Thursday, June 25, 2009

Are You Saved?

This is an interesting response, from an Orthodox perspective, on how one approaches the Evangelical question, "Are you saved?" or "Have you been saved?" I found it fascinating. I'd love to hear your thoughts or push back.

HT: Fr. Stephen Freeman

more about "Are You Saved?", posted with vodpod


Fred said...

A strong and beautiful video. My push back to the question is this: being saved from what? what is the problem that salvation solves? The usual answer is to be saved from eternal damnation, which is all well and good. But what do I do with myself until then? Who will save my commute? Who will save a day spent telemarketing? Who will save me when I open my eyes and realize that work awaits?

Kevin Davis said...

Actually, a lot of pop evangelicalism only deals with the everyday (mundane) matters of work, relationships, finances, etc. This is epitomized with Joel Osteen, in its extreme form. He never mentions sin and condemnation, or Christ's substitutionary atonement. As such, he departs radically from classical evangelicalism. It's an over-reaction to the "get your ticket" soteriology that was/is to be found in far too many evangelical churches (but certainly not all).

Evangelicalism at its best is able to avoid these two extremes of forensic reductionism or sanctification reductionism. Too often, converts to Rome or the East suppose that either of these extremes is a necessary move for Protestant principles. I disagree but honestly recognize the problem.

Fred said...

Kevin - how great to see you over here. I really appreciate the light you shed on this matter. Now that I think about it, I haven't had anybody ask me if I was saved since early college. My main problem with the question itself is that it addresses the problem of salvation-angst that Luther had even to the point of cultivating fear now so that one would feel the need for salvation.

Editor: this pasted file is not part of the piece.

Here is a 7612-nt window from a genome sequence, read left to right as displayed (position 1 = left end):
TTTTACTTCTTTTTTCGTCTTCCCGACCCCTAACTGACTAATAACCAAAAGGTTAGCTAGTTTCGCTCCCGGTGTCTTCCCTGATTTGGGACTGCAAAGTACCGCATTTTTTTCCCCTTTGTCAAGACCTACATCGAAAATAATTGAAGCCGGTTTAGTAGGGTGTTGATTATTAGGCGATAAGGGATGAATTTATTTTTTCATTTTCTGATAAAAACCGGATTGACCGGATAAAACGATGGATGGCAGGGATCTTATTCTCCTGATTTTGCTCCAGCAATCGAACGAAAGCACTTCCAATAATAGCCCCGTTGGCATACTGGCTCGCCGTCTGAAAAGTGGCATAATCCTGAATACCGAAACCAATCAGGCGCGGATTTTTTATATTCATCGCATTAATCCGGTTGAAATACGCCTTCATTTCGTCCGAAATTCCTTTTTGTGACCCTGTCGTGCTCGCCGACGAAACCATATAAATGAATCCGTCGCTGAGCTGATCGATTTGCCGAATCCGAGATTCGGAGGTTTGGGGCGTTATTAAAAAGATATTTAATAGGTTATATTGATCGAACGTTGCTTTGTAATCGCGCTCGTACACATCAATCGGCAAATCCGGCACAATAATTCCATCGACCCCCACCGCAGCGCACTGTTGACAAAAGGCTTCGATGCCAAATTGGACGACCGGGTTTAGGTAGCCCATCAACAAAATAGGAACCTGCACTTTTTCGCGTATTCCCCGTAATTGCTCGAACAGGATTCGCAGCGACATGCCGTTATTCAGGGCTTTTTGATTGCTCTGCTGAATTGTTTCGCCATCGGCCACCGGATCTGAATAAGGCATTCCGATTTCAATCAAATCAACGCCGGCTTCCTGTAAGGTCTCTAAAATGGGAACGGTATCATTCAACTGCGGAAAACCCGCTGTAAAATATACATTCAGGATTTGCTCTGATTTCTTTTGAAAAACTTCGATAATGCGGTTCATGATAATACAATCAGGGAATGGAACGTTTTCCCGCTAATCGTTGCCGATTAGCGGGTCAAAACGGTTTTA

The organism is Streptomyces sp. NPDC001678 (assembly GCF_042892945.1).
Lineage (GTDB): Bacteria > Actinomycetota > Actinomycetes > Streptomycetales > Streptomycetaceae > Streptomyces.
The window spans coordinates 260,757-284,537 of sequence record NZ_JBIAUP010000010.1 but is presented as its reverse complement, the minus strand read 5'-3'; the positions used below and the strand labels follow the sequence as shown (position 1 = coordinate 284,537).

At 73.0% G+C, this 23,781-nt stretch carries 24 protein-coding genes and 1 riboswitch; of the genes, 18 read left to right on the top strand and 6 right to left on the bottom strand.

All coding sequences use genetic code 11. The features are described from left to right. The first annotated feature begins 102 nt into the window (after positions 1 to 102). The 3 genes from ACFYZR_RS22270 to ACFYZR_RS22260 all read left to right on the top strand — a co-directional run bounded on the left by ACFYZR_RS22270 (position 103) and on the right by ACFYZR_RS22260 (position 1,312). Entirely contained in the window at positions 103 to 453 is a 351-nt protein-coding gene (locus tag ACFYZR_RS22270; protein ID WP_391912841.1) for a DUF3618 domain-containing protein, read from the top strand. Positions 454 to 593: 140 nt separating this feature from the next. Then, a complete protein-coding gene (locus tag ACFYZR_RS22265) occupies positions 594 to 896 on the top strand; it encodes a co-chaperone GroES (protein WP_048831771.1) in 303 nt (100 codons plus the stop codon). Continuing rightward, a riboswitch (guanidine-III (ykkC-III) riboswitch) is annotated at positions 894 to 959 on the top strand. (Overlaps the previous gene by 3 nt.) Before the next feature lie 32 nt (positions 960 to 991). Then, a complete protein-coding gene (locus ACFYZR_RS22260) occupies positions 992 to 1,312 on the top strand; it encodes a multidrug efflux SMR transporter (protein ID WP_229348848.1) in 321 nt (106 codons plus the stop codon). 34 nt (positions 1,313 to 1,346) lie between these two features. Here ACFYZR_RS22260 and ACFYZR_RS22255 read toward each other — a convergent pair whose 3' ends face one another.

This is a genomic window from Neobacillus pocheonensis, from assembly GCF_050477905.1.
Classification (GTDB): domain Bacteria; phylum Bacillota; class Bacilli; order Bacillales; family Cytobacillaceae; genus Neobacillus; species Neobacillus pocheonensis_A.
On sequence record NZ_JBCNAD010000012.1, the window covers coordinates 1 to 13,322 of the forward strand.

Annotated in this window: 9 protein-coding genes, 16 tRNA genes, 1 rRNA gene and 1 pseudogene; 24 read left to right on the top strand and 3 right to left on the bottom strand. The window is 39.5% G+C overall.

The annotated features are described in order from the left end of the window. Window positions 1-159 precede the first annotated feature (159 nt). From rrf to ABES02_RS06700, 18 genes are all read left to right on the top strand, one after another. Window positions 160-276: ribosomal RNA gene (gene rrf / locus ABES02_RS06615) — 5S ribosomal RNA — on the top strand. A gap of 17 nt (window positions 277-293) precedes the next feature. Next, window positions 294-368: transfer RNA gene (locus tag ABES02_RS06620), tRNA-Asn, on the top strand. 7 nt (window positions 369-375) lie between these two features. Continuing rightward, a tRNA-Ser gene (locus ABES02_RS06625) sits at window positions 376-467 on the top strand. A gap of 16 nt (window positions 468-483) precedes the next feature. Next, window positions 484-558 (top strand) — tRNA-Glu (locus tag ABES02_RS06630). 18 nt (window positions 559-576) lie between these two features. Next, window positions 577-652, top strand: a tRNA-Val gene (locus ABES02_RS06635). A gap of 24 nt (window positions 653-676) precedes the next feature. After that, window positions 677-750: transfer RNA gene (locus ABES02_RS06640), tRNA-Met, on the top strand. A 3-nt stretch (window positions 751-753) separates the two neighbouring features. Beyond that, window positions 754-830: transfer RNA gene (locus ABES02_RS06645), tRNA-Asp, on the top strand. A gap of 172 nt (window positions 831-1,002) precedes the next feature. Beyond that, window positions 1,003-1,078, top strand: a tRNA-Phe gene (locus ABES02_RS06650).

I don't know Joel Osteen well, but let me ask you: is this focus on the everyday a matter of salvation for him? In short, does Osteen address the question of how to save me when I'm bored or frustrated with the daily injustices of my circumstances. Is time redeemed, or is it just of a matter of acting Christian until Jesus gets back?

Kevin Davis said...

Osteen is representative of the prosperity gospel. It has nothing to do with salvation, except that you must be saved before you can start receiving God's material blessings. Osteen is actually even more extreme than this: he assumes that God's grace (=prosperity) is readily available to all who will just have faith, not in Christ and His sacrifice, but in God's will to provide. Osteen has done away with the whole "transaction" where the sinner confesses his sins and receives the perfect work of Christ. Propitiation and holiness are completely absent from this theology; instead, it is a generic therapeutic theism.

As for the "are you saved" question, I have the same problems with it as you do. It presupposes a level of catechesis that the average person does not have. The holiness of God and the imperfection of man are, to say the least, not part of the common assumptions of most people, and you cannot teach this in a five minute exchange in a mall (or on a campus) to a complete stranger. Most people become Christians in a slow, gradual process whereby they meet Christians, attend their worship services, discuss theological issues with Christian friends, and read a C. S. Lewis book (by recommendation of the aforementioned friends). In my Baptist church, we would go around neighborhoods and pass-out pamphlets for the church, inviting people to come on Sunday; we would volunteer at an inner-city children's home and invite people to church; we would even go to restaurants and invite the waiter to come to church. In other words, inviting people to become a part of a Christian community -- and the gradual process of such an integration -- is the norm for how Christians are made and churches are grown. And the Holy Spirit has something to do with it! :)

Fred said...

Thank you for this gracious response, Kevin!